Music documentary Katy Perry: Part of Me lands in UAE cinemas
There are precious few personalities large enough to fill a big-screen documentary portrait. Movies are built on drama, invention, suspense – not the wonky camerawork and talking heads found in the kind of documentaries best suited to TV.
To translate the one-person portrait onto the big screen, you normally need an epic life of Ghandi-esque proportions. So with little more to her name than a few years on the charts, how has Katy Perry done it? In 3D, too?
Katy Perry: Part of Me is like a postmodern statement. Rather than appreciating and dissecting the life and work of a great musician who’s passed away (like, say, Kevin MacDonald’s laudable portrait Marley, which brought the reggae icon to the big screen earlier this year), its release comes amid the turbulence of her rise – or at least at the crest of the wave (Perry was reportedly the world’s third highest-earning musician of last year, taking home Dhs160 million). Part of Me can offer no perspective because it is both a symptom and cause of her rise to stardom, feeding the very success it attempts to make sense of.
The film’s trailer spends most of its first half justifying the film’s existence. Slabs of bold text fill the screen to remind us of Perry’s achievements. The screaming slogans ‘WORLD TOUR: SOLD OUT’ and ‘FIRST FEMALE PERFORMER TO HAVE FIVE #1 SINGLES ON ONE ALBUM’ are notably followed by ‘MARRIAGE OVER’. Perry’s real achievements are far more than just musical: they include gaining personal notoriety through a short-lived relationship with obnoxious British comedian Russell Brand. Tellingly, critics have rounded on the film’s ‘money shot’: Perry crying in her dressing room following the split, which occurred little more than a year after the couple’s wedding.
But what did we expect from Perry? We’re not sure there’s a subtle bone in her body: after all, it was controversially titled breakout single ‘I Kissed a Girl’ (which was banned from UAE radio) that thrust her into the spotlight. Significantly, this post-Lily Allen quirk followed a sheltered upbringing in a Christian family, something the film doubtless makes a great deal of.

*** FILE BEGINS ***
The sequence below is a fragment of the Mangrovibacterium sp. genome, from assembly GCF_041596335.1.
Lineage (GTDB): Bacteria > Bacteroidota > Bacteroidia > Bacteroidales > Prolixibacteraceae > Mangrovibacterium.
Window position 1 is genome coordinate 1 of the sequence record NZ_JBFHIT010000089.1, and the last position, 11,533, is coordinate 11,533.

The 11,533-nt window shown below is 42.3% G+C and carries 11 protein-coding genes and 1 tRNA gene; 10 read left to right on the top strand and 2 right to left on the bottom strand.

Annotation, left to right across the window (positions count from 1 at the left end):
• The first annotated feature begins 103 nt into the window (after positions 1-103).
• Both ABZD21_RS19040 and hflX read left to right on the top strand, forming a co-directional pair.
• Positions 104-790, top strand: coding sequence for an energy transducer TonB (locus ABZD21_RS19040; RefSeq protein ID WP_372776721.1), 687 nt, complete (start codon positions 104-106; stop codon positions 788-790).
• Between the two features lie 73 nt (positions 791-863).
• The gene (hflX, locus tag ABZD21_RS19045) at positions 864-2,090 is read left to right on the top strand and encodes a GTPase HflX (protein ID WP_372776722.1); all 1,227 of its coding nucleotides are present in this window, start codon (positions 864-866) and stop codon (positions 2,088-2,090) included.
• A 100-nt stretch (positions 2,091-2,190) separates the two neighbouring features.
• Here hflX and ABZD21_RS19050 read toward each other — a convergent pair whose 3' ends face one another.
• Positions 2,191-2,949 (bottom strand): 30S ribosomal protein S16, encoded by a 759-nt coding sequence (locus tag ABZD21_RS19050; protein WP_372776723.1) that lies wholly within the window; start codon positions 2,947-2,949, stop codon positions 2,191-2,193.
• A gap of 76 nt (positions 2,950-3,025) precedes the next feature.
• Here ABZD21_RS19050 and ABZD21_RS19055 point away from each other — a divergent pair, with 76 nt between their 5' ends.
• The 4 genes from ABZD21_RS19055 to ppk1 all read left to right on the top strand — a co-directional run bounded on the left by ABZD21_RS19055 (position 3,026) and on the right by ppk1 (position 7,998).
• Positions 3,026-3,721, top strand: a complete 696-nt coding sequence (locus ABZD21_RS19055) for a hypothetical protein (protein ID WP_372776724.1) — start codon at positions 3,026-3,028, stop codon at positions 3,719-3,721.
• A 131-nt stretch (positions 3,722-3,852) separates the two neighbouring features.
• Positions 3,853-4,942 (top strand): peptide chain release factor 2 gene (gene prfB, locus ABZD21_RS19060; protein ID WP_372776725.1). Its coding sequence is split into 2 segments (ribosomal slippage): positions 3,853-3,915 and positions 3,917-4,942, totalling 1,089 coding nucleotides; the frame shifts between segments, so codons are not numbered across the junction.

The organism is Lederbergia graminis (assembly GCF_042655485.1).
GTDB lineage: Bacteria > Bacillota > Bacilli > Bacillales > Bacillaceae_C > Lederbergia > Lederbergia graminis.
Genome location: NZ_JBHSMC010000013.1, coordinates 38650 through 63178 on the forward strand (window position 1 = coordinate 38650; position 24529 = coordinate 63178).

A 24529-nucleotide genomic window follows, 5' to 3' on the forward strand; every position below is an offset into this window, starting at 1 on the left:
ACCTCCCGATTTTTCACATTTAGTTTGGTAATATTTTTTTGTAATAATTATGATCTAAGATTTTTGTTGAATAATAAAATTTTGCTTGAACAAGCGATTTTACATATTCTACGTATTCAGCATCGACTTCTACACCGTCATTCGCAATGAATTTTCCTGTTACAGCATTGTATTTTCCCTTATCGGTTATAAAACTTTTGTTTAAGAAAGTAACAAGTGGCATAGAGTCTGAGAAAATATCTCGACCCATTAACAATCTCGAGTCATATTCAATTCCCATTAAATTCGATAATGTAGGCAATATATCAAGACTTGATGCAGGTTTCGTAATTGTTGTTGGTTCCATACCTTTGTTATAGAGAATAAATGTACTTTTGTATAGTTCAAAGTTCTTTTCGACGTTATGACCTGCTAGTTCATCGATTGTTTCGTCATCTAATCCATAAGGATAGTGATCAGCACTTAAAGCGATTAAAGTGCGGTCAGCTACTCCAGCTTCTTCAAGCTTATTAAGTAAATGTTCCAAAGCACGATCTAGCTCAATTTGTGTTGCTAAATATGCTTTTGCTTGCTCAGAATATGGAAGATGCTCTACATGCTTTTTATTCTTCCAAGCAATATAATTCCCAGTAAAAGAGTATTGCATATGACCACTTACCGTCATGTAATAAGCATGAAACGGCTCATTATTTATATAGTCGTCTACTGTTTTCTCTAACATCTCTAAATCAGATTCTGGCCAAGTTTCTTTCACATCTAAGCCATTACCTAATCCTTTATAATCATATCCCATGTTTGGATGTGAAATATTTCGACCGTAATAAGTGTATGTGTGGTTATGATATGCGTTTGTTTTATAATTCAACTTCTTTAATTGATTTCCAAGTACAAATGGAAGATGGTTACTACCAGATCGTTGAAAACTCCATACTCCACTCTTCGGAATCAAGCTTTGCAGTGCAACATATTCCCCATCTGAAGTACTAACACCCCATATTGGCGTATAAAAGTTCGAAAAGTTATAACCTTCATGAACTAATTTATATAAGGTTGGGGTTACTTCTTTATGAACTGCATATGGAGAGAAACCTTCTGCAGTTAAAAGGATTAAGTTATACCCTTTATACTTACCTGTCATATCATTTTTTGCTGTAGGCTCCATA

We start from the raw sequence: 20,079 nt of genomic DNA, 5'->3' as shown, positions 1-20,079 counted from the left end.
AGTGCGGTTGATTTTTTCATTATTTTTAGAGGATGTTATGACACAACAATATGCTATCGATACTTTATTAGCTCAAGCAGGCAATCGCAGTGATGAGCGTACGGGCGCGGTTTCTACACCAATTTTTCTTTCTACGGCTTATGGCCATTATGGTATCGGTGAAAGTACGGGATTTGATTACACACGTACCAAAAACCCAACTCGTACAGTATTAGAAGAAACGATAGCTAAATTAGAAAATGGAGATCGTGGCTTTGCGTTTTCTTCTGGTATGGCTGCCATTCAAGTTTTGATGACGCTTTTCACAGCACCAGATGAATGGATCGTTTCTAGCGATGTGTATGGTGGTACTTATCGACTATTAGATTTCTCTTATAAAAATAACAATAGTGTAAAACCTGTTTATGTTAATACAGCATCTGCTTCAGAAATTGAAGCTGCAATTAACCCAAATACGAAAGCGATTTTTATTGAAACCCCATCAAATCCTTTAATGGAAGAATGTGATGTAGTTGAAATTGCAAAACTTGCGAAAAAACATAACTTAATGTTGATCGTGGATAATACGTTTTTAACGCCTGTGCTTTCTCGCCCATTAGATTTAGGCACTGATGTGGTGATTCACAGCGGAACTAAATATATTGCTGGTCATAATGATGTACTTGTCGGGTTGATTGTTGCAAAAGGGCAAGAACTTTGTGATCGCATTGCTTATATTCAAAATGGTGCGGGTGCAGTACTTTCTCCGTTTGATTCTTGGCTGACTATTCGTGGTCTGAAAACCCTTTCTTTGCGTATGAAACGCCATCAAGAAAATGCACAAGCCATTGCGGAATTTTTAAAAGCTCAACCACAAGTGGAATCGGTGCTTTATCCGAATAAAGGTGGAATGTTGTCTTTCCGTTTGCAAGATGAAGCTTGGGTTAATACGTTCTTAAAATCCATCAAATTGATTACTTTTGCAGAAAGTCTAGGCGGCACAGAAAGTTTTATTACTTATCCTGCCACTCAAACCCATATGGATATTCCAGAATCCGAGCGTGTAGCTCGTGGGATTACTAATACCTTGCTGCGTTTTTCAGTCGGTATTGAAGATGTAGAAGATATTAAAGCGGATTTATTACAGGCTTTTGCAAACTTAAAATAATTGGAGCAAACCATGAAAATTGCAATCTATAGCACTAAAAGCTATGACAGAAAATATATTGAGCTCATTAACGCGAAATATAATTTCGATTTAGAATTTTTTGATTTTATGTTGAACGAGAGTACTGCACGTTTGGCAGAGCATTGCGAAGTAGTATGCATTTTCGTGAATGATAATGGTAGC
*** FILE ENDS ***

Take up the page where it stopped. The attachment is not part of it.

Since those first hits, just four years ago, Perry’s rapid rise has been anything but low-key. Alongside her seven Billboard number ones, she’s found time to put out two perfumes (‘Purr’ and ‘Meow’), star in family movie The Smurfs, and launch her own computer game, The Sims 3: Katy Perry’s Sweet Treats. A megalomaniac, myth-making 3D documentary/concert film was perhaps the only next logical step.
There’s a telling moment midway through the film’s stage footage where a coquettish Perry turns to thousands of screaming fans and thanks them ‘for believing in my weirdness’. The tautology is insufferable – smashing sales records with an appeal to the broadest possible fan base makes Perry anything but ‘weird’. But as a study in the cult of success, and the power of personality, we can’t help but watch with fascination. Katy Perry: Part of Me is in UAE cinemas from September 6.
• Perry is the only female artist ever to score five US Billboard number ones from a single album (2010’s Teenage Dream) – and the first artist since Michael Jackson with Bad in 1987.
• She met former husband Russell Brand in 2009 on the film set for Get Him to the Greek, in which Perry performed an intimate scene with Brand that was cut from the final movie.
• Perry’s real name is Hudson, referenced in the title of her 2001 debut album, Katy Hudson. She took her mother’s maiden name to avoid confusion with Hollywood star Kate Hudson.
• She has written songs for artists including Kelly Clarkson, Ashley Tisdale, Selena Gomez & The Scene and Jessica James.
• Madonna was an early champion, mentioning Perry in broadcasts, which helped her gain notoriety.
• She holds a place in the Guinness Book of World Records for the ‘Best Start on the US Digital Chart by a Female Artist’ after her first two singles both sold more than two million digitally.
Musicians in the movies
These personalities were certainly large enough to carry the weight of the big screen…
Madonna The Queen of Pop’s warts-and-all documentary of her 1990 tour, In Bed With Madonna, is the highest grossing documentary of all time, banking Dhs106 million.
The Rolling Stones Footage of 18-year-old fan Meredith Hunter being stabbed at the Stones’ infamous 1970 Altamont gig cast a deep shadow over their best-known documentary, Gimme Shelter.
Buena Vista Social Club Fame followed film – rather than vice versa – in the 1999 docu that thrust the spotlight on a crew of ageing Cuban musicians, assembled to perform in NYC as Buena Vista Social Club.